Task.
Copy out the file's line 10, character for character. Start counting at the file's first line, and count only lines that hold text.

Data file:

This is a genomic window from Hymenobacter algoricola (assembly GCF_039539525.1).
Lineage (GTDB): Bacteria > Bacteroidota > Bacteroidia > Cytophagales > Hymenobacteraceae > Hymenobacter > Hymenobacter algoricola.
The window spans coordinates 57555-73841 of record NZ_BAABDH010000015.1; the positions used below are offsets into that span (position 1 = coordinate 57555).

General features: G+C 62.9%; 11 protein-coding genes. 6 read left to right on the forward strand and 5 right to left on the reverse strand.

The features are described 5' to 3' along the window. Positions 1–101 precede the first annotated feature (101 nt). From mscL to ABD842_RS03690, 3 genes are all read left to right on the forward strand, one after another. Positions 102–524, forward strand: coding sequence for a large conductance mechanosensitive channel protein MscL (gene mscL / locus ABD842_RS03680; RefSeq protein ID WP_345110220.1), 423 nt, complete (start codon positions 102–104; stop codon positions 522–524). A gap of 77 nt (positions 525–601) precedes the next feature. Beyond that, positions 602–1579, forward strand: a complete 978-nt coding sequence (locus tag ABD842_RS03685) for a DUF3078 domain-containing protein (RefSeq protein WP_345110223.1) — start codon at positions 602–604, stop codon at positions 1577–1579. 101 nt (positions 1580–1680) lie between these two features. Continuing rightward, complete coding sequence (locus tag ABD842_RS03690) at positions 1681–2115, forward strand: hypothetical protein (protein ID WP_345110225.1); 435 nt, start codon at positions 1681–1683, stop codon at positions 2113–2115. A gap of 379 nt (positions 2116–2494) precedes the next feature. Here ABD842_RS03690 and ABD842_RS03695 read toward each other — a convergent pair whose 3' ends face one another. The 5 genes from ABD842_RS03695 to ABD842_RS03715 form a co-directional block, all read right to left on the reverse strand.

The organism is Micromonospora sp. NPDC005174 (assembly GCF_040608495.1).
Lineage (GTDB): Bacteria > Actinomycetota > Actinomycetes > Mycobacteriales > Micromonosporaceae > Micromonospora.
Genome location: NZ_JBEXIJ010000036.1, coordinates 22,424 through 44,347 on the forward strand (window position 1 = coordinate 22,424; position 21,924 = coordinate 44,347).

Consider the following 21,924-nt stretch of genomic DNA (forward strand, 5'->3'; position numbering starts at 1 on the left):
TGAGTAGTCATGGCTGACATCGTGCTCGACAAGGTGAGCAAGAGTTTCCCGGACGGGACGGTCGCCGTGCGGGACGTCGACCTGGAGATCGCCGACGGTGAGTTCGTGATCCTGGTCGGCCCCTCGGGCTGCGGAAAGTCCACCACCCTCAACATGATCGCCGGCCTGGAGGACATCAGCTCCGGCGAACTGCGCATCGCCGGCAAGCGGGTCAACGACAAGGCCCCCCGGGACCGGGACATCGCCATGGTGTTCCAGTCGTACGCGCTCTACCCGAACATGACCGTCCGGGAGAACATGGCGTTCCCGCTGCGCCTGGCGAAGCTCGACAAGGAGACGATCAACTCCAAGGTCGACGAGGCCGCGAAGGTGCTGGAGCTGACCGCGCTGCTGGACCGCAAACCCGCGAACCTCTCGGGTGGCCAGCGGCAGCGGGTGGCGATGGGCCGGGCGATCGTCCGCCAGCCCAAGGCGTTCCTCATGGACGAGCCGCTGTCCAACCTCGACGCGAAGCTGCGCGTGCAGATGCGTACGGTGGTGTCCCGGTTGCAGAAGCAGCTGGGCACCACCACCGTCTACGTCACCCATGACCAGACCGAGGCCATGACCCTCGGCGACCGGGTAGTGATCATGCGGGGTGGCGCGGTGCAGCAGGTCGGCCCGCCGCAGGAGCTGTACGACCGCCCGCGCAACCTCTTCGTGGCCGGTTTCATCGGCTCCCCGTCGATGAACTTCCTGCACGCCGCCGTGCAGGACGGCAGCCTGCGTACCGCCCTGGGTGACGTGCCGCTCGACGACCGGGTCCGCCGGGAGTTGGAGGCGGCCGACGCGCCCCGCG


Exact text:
TGAGTAGTCATGGCTGACATCGTGCTCGACAAGGTGAGCAAGAGTTTCCCGGACGGGACGGTCGCCGTGCGGGACGTCGACCTGGAGATCGCCGACGGTGAGTTCGTGATCCTGGTCGGCCCCTCGGGCTGCGGAAAGTCCACCACCCTCAACATGATCGCCGGCCTGGAGGACATCAGCTCCGGCGAACTGCGCATCGCCGGCAAGCGGGTCAACGACAAGGCCCCCCGGGACCGGGACATCGCCATGGTGTTCCAGTCGTACGCGCTCTACCCGAACATGACCGTCCGGGAGAACATGGCGTTCCCGCTGCGCCTGGCGAAGCTCGACAAGGAGACGATCAACTCCAAGGTCGACGAGGCCGCGAAGGTGCTGGAGCTGACCGCGCTGCTGGACCGCAAACCCGCGAACCTCTCGGGTGGCCAGCGGCAGCGGGTGGCGATGGGCCGGGCGATCGTCCGCCAGCCCAAGGCGTTCCTCATGGACGAGCCGCTGTCCAACCTCGACGCGAAGCTGCGCGTGCAGATGCGTACGGTGGTGTCCCGGTTGCAGAAGCAGCTGGGCACCACCACCGTCTACGTCACCCATGACCAGACCGAGGCCATGACCCTCGGCGACCGGGTAGTGATCATGCGGGGTGGCGCGGTGCAGCAGGTCGGCCCGCCGCAGGAGCTGTACGACCGCCCGCGCAACCTCTTCGTGGCCGGTTTCATCGGCTCCCCGTCGATGAACTTCCTGCACGCCGCCGTGCAGGACGGCAGCCTGCGTACCGCCCTGGGTGACGTGCCGCTCGACGACCGGGTCCGCCGGGAGTTGGAGGCGGCCGACGCGCCCCGCG